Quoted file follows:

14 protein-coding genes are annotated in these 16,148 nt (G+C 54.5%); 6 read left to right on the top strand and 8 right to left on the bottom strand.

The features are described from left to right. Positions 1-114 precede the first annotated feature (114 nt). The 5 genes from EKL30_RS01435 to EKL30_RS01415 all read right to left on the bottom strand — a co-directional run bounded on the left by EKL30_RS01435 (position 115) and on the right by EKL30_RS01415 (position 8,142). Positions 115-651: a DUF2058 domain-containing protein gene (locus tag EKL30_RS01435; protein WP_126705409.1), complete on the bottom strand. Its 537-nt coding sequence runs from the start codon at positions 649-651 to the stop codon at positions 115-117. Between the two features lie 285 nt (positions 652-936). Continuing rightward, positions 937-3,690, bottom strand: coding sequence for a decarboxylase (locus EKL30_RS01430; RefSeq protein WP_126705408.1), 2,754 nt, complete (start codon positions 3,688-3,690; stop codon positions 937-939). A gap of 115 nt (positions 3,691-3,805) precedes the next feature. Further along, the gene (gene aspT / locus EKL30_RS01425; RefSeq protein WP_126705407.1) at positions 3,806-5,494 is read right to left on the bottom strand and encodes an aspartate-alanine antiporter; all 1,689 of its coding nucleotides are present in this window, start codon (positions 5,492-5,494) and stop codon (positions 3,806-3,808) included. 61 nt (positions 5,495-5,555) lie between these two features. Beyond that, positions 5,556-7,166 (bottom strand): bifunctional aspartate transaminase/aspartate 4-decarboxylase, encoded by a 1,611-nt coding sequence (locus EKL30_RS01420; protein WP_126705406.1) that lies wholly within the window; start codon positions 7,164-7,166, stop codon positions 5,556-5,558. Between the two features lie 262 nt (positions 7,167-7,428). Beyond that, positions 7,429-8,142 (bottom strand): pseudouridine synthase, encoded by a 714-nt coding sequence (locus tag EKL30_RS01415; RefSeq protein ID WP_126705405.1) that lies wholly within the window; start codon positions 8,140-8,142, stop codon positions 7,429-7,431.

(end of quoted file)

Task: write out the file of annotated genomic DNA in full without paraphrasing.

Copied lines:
14 protein-coding genes are annotated in these 16,148 nt (G+C 54.5%); 6 read left to right on the top strand and 8 right to left on the bottom strand.

The features are described from left to right. Positions 1-114 precede the first annotated feature (114 nt). The 5 genes from EKL30_RS01435 to EKL30_RS01415 all read right to left on the bottom strand — a co-directional run bounded on the left by EKL30_RS01435 (position 115) and on the right by EKL30_RS01415 (position 8,142). Positions 115-651: a DUF2058 domain-containing protein gene (locus tag EKL30_RS01435; protein WP_126705409.1), complete on the bottom strand. Its 537-nt coding sequence runs from the start codon at positions 649-651 to the stop codon at positions 115-117. Between the two features lie 285 nt (positions 652-936). Continuing rightward, positions 937-3,690, bottom strand: coding sequence for a decarboxylase (locus EKL30_RS01430; RefSeq protein WP_126705408.1), 2,754 nt, complete (start codon positions 3,688-3,690; stop codon positions 937-939). A gap of 115 nt (positions 3,691-3,805) precedes the next feature. Further along, the gene (gene aspT / locus EKL30_RS01425; RefSeq protein WP_126705407.1) at positions 3,806-5,494 is read right to left on the bottom strand and encodes an aspartate-alanine antiporter; all 1,689 of its coding nucleotides are present in this window, start codon (positions 5,492-5,494) and stop codon (positions 3,806-3,808) included. 61 nt (positions 5,495-5,555) lie between these two features. Beyond that, positions 5,556-7,166 (bottom strand): bifunctional aspartate transaminase/aspartate 4-decarboxylase, encoded by a 1,611-nt coding sequence (locus EKL30_RS01420; protein WP_126705406.1) that lies wholly within the window; start codon positions 7,164-7,166, stop codon positions 5,556-5,558. Between the two features lie 262 nt (positions 7,167-7,428). Beyond that, positions 7,429-8,142 (bottom strand): pseudouridine synthase, encoded by a 714-nt coding sequence (locus tag EKL30_RS01415; RefSeq protein ID WP_126705405.1) that lies wholly within the window; start codon positions 8,140-8,142, stop codon positions 7,429-7,431.